2. Andrew

    Silly question, but if you’ve got people saying they’ll get it when it’s in a bundle, you need money and you need more attention for the game…Why don’t you get it to appear in a bundle?

    • Dylan Washburne

      Which bundle would you want them in? The humble bundle? I would absolutely love it if they got in, but they fail to meet a single criteria: steam keys. So now it’s a paradox: they can’t get humble publicity without steam, and they need steam for humble publicity… a shame, if you ask me.

      • Ghozer

        Well that’s silly, as there are “Indie” games on the Humble Indie Bundle that are stand alone download only, and not available on Steam..

        Or, they could do it with the promise of providing Steam keys if/when they get that far…

        Otherwise, do it via indie-gala, I don’t think they require Steam!

  3. Craig

    A very open read which gives an insight into this business. Totally understand the reluctance to go down the f2p route. I dont think people appreciate the time and effort that goes into creating something like this. Please stick at it.. I wish you both the success you deserve.

  4. Chris Taran

    I will echo the statement that if I can’t get it on Steam, I just don’t want it. I like having my entire PC library in one place.

    The one exception to this rule is if a publisher/developer will promise to give people that bought the non-Steam version a Steam key if or when the game makes it on that service. Then I am totally open to buying it pre-Steam as long as I can get it there later.

    That said, I will be more than happy to vote for you on Greenlight and hope to see you successful!

    • Ryan Henson Creighton

      Have you played around in Steam to add non-Steam games to your Steam library? Any game on your computer, whether you bought it on Steam or not, can be added to appear on your Steam games list, nicely listed, categorized and instantly launchable like the rest of them. Give it a shot! It may get you over your non-Steam aversion.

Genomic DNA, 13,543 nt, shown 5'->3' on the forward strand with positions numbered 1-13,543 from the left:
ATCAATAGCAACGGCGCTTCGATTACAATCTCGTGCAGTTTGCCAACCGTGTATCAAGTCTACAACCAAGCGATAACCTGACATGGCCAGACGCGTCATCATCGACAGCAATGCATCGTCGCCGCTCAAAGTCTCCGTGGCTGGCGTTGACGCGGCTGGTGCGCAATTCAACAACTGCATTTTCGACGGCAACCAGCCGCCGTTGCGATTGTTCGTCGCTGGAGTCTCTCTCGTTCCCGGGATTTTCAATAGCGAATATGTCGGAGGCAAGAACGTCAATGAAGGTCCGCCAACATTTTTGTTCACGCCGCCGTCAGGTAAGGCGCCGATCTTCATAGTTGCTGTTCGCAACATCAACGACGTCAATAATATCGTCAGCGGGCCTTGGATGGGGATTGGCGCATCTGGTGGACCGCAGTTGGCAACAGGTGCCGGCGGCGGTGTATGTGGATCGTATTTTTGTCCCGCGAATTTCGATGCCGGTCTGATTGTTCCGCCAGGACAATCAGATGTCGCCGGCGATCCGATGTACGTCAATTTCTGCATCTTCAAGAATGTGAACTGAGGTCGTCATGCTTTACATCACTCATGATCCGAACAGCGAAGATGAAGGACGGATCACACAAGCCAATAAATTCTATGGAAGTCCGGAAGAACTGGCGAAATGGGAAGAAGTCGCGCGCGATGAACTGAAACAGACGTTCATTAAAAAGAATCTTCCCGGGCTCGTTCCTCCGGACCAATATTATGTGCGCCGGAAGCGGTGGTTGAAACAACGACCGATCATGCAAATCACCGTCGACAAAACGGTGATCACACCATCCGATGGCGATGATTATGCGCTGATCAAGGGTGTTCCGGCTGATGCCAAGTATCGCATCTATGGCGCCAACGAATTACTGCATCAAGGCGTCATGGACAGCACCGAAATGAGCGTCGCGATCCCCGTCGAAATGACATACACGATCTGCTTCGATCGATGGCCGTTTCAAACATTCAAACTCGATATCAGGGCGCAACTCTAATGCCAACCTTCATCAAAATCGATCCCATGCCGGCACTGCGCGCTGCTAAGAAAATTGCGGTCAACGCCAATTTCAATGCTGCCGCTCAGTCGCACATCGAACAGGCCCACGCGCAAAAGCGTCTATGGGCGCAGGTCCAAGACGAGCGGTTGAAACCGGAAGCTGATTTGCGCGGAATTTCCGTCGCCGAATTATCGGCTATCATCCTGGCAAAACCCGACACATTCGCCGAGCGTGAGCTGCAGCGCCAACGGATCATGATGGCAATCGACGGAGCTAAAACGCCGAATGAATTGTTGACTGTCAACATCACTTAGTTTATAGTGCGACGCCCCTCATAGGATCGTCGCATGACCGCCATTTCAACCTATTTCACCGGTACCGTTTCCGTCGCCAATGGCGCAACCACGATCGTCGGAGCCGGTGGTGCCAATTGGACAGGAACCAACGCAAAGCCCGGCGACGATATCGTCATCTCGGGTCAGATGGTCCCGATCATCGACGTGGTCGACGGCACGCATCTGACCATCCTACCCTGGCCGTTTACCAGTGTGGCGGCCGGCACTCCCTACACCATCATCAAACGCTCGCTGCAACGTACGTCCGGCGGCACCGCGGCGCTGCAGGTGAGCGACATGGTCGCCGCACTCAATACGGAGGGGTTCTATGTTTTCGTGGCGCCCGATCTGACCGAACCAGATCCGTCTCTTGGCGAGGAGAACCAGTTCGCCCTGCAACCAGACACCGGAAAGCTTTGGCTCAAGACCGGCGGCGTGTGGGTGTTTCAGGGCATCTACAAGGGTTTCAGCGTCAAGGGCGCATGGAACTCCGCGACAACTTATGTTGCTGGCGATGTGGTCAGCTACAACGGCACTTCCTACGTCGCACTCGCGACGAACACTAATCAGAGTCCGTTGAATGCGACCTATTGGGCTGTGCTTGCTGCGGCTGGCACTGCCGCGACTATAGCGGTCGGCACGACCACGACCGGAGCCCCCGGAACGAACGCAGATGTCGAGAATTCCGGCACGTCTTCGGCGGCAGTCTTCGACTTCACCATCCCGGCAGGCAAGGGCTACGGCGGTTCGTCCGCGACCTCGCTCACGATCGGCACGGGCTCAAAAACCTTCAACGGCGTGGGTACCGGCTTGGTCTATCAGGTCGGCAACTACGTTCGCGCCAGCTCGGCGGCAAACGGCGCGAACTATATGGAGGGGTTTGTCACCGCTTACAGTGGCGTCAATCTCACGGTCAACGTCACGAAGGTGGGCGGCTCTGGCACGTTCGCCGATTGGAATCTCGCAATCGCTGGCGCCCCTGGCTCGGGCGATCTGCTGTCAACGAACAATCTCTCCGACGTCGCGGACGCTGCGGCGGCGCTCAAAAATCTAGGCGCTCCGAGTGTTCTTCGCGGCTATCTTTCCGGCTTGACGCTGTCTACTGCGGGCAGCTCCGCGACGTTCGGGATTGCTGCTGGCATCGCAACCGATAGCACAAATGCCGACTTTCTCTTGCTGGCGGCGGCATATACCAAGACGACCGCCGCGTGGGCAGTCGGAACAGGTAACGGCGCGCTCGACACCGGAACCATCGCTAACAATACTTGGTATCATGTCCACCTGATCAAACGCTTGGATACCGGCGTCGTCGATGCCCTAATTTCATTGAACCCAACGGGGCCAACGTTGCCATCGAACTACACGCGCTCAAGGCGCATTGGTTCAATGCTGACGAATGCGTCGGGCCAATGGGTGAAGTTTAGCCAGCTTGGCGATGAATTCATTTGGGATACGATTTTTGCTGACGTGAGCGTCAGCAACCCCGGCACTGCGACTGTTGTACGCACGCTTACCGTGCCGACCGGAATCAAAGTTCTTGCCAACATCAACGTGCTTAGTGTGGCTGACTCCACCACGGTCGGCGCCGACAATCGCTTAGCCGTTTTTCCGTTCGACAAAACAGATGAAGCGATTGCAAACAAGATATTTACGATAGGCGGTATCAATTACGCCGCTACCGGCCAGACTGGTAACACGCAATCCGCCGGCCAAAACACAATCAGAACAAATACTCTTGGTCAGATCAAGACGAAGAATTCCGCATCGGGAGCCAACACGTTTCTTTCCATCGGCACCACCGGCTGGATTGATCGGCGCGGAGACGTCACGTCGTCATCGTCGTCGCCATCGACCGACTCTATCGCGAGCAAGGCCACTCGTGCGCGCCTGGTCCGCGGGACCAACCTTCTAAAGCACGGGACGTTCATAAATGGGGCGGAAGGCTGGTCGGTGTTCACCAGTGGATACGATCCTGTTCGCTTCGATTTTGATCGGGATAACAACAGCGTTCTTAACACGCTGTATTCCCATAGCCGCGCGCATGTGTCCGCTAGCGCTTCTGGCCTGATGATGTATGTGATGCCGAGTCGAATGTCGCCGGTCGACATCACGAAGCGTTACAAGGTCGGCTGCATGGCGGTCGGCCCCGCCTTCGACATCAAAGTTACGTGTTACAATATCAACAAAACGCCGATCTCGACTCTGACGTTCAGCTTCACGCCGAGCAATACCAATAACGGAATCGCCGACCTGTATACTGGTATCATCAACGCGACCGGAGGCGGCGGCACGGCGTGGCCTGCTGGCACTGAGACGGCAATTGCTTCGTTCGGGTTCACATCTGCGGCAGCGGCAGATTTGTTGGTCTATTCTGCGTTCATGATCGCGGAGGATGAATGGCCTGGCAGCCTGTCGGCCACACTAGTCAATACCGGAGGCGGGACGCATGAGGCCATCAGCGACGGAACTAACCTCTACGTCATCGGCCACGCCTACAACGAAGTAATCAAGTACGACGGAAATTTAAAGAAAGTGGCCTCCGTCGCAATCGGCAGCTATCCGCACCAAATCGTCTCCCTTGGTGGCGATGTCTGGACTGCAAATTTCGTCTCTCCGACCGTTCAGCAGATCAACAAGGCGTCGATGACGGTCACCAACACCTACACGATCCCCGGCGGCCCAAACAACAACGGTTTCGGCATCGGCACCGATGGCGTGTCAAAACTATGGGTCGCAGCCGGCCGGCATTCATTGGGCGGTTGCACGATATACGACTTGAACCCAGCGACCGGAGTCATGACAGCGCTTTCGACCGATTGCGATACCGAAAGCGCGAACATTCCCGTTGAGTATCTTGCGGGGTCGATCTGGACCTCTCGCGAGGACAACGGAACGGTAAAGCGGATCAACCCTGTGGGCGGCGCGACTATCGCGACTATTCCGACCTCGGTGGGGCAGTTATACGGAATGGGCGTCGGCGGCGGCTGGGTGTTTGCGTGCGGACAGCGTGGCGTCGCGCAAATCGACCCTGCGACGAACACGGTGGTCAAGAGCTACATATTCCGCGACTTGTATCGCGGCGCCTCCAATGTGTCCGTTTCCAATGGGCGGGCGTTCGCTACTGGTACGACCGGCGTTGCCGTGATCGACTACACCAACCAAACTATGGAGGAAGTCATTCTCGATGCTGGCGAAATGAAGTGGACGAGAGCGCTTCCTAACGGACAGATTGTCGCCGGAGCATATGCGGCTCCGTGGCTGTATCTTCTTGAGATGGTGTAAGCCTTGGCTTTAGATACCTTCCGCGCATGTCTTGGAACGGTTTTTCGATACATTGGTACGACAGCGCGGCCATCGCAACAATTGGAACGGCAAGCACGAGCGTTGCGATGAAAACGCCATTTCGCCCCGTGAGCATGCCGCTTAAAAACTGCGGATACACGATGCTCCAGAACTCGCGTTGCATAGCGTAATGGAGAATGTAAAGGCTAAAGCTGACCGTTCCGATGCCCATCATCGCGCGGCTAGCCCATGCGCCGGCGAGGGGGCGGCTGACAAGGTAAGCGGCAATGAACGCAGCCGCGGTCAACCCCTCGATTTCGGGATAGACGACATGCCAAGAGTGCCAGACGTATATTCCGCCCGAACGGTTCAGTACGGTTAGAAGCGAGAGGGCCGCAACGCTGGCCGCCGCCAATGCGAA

• Chris

        Thanks for the tip! This will indeed solve my desire to have my full list of games in Steam (regardless of it being in the store or not).

      • Alex Kunzelmann

        Interestingly, having games *appear* in my list doesn’t satisfy me at all. The real draw for me is that I can install any game I purchased on there from one place. That, and it’s nice to see an ever-growing library.

        That said, if you were to offer pre-Steam customers a post-Steam-release key, this would certainly add incentive. From what I’ve heard it can be a massive pain in the ass logistically.

        Is Desura an option?

        Other than that, there’s always “Indie Royale” which is the most professional non-Humble site in my opinion, “MacUpdate Bundle”, “Bundle Stars”, “Green Man Gaming”, “Bundle Dragon”, “MacHeist” and I’m sure there’s plenty more.

        I implore you to continue soliciting YouTubers. The cost vs potential reward here is a no-brainer and smaller channels LOVE press copies!

        I’ve been a huge supporter of you ever since you contacted me and I love the title. I believe my very first email to you was in reference to a potential iOS build (most likely because that’s exclusively what I cover.) That’s not to say that F2P is the way to go either. The model is dominating the marketplace, but in all honesty due to the limited number of ship upgrades in the current build, probably wouldn’t work in this case.

        Race the Sun is an endless runner. I know it sucks being bundled in with the masses of shovelware out there, but you’ve got to embrace that. You’re the new Canabalt (which still sells for $3 btw.)

        A lot of my viewers voice their opinions about how F2P is terrible and they’d rather spend cash up-front for a premium title. Another trend that has worked well in some instances is the Free trial. This will get you the downloads and hopefully entice conversions. Get in touch with a company like App Annie to give you advice. Contact mobile publishers too.

        How you go about it is entirely up to you. Keep up the awesome work, best of luck with Greenlight, and remember, if it were to come to mobile, I’d cover the shit out of it :)


    • Karim

      “I like having my entire PC library in one place.”
      How many places is your PC?

      • Chris Skuller

        My PC has been in MANY place. I have owned a PC since 1991 and have owned 100s if not 1000s of titles for it. Unfortunately, due to the tragedies of life, I have lost all but a couple dozen of them. If I had something like Steam back then, this would be a non issue. THATS why I’m at the point where I like my games provided by a distribution service.